Well, it was interesting for me, that’s that when I went into that intuitive ceremony, when I got diagnosed, I did not know what I was doing. I had only used psilocybin recreationally. I knew I had a great relationship with it, I would do it a few times a year just to kind of dust the cobwebs off and reconnect. But I had never led a ceremony. And so that was just really intuitive. And I it changed my life.
Kristin Taylor 26:13
It changed your life. I mean, you’re hearing that it’s like breaking circuitry of trauma and breaking you open. And then I’m hearing you say that it was this practice of prayer, and meditation and visualization. You also mentioned applied neurology. Can you share with our listeners what that is?
Jennifer Wallace 26:31
You know, I believe that we are spirits in human form, right, we are spirits that take on a 3D human body. And the foundational aspect of this body, the operating system is a nervous system. And that nervous system is controlling all of our life experience, whether we’re able to connect with people to stay present, whether we feel panic and anxiety, if we have emotional reactivity, it controls our digestion or respiration, we are constantly taking in information that is getting filtered. And we take in information through our visual system through our vestibular system, there’s there’s many other input systems, and then the brain processes all of these inputs, and then you get an output. And so it’s driving our felt sense in the world, it drives our behavior, our behavior patterns. And so I think without the understanding and knowledge of how to work with your nervous system, it gets really difficult to create change in your life and to have emotional resilience and, and boundaries. Right I before I was living with a super leaky boundaries. And so once I started training my nervous system through functional, we say either functional or applied neurology. It was, which are easy tools, they take minutes out of the day, I have a deep understanding of where my deficits live in those input systems. And so they’re just respiration training, vagus nerve training vagus nerve is a huge buzzword right now in the trauma world. And so I train these systems every morning, and at different times throughout the day, before we recorded, I was sitting here with my Z vibe, doing some jaw work working with my accessory nerve, because I’m here to use my voice. And I want to feel comfortable with that. So when you use applied neurology, and that way, I’m not necessarily working with a deficit in my nervous system, I’m using a high performance tool that my nervous system feels safe with, so that I can expand into the world. So before we were hitting control, before we hit record on this conversation, I was doing some small drills, I was using an object that has a light vibration to it. And I was working with my accessory nerve and my hypoglossal nerve. And that’s because I’m using my voice. So I wanted to use highperformance drills, something that my nervous system feels very safe with so that my performance level goes up, in this case by performance level is communication. But I might use drills when I go to the gym and I’m training so I can get better rotations, stronger movement. Just when the brain feels safe. The body has more more capability for setting boundaries, having conversations, my emotional resilience. I’m a Pilates instructor. So I do drills with my classes every morning so that they feel safe in their bodies so their bodies feel safe for just bigger movement. Stronger movement.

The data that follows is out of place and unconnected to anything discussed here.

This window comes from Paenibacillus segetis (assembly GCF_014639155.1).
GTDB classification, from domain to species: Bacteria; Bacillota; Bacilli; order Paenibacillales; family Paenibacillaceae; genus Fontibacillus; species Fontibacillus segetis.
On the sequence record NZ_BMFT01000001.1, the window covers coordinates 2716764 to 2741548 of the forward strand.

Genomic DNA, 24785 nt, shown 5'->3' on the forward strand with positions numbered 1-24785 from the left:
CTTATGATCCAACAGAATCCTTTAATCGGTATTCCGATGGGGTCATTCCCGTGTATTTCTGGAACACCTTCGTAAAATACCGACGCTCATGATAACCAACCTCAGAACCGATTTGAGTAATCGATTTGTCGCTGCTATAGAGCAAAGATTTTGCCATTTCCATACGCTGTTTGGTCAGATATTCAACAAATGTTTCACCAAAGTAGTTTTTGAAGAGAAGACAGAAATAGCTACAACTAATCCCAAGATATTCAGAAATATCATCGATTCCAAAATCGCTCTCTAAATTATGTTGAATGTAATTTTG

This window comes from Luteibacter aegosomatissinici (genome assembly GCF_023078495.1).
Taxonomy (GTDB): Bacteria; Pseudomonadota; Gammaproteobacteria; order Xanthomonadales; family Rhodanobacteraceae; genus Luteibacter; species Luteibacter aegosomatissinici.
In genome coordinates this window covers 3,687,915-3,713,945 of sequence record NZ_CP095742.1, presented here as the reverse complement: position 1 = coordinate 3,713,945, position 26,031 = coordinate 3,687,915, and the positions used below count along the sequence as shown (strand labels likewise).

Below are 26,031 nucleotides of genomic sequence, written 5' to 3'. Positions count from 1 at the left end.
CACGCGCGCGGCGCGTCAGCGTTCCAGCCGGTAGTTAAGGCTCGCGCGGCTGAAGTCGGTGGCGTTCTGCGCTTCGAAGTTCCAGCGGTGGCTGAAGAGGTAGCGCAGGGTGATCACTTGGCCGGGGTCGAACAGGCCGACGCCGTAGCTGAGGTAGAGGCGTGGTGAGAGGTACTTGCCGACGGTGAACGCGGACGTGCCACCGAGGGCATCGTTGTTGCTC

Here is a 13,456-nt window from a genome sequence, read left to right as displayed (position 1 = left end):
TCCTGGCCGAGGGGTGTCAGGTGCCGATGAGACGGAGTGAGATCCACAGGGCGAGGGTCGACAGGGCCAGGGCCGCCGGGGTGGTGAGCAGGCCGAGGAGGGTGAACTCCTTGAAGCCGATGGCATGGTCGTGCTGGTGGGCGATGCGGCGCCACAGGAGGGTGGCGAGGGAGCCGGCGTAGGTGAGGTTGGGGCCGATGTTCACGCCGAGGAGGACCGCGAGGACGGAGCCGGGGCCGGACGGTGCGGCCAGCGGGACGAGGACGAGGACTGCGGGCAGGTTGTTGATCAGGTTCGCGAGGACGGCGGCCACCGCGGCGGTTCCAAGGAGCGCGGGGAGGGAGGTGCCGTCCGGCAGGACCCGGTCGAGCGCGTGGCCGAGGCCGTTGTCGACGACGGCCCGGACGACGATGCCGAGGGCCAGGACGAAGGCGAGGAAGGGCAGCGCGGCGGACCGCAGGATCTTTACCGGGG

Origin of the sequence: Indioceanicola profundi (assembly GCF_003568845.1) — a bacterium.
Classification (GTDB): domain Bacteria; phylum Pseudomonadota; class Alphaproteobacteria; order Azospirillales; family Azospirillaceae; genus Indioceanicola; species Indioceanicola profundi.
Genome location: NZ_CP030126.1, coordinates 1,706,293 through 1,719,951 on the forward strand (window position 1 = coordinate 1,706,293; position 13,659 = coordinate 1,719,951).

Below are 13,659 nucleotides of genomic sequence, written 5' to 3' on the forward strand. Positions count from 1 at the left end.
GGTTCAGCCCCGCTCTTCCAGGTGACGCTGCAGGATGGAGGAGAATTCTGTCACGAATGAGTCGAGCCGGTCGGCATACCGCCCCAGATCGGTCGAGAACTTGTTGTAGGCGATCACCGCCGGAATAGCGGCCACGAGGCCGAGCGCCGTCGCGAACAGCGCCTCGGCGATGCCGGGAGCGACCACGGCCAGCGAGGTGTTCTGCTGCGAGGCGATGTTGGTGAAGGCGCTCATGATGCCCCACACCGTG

Kristin Taylor 29:48
Yeah, that’s so interesting. I love this idea of our body as an operating system. I just want to underscore that that we are spiritual beings in human form and it takes a lot of responsibility to understand How to be in harmony and operate our system. And all these inputs I relate. So Well, would you be open to teaching even one or two ways? Some of these drills that people can walk away going, Okay, well, this is one input system, whether it’s visual or kinesthetic, or whatever it is something that you can share with us.
Jennifer Wallace 30:21